politics

Boris Johnson repeatedly refuses to say if he could live on Universal Credit


The Prime Minister was asked by the Mirror if he could live on £118 a week – the basic standard allowance for a couple over 25

Boris Johnson at the UN General Assembly in New York
Boris Johnson at the UN General Assembly in New York

Boris Johnson has refused to say whether he could live on the usual Universal Credit payment.

The Prime Minister was asked if he could get by on just £118 a week – the standard UC allowance for a couple over 25 after UC is slashed next month.

It came as he again snubbed calls to maintain the £20-a-week rise for six million of the poorest families – despite mounting warnings of looming hardship and poverty.

Asked if he could live on £118 a week, the PM insisted: “I have every sympathy for people who are finding it tough, I really, really do – but we have to recognise that in order to maintain the Covid uplift you’ve got to find another £5-6bn in tax.

“That has got to come out of some people’s pockets.





“Then I would just point out that the best solution is to continue to invest in people’s skills, to make sure that they are getting the type of jobs that reward their hard work – and you’re starting to see that, you’re starting to see wages go up, and that’s what we want to see.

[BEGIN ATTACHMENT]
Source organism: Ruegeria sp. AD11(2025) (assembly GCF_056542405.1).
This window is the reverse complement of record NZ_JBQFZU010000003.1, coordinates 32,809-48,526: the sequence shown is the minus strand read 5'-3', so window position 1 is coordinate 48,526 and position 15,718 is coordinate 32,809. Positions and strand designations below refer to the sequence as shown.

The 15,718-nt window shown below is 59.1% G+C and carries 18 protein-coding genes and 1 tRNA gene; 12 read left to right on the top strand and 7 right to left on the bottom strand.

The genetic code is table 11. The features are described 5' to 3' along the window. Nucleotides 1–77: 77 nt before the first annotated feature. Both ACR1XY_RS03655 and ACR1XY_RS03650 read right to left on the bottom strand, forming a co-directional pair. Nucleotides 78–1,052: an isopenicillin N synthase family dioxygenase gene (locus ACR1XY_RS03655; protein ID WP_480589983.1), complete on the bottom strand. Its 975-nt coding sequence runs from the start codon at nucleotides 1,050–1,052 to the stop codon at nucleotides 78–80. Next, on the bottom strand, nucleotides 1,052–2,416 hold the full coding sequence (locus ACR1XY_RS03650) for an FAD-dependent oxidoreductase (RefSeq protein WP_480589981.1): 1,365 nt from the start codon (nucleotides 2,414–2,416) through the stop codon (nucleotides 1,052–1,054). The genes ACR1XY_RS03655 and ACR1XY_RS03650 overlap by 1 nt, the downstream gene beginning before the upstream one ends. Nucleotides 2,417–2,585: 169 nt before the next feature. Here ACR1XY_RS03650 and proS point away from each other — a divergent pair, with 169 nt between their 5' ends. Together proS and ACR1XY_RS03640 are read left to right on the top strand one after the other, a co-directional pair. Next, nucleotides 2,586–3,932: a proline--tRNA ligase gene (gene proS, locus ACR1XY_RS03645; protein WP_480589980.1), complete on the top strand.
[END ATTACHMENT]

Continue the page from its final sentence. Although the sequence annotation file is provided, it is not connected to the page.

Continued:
“Wages are now rising faster than they have been for a long time, and the philosophy of this government is to try to deliver a high-wage, high-skill economy in which we invest in people, we invest in capital, we encourage businesses to put their profits back into people, back into the capital of the business, in order to drive productivity gain – and if you look at the UK since 2008, you look at our companies, they’ve been paying very low wages and they’ve been not investing, and productivity has fallen.”




Pressed again if that meant he could not live on £118 a week, he again swerved answering, claiming: “It means that we want to support families in the best possible way.”

Mr Johnson trousered £275,000-a-year writing a weekly column for the Daily Telegraph before entering No10.


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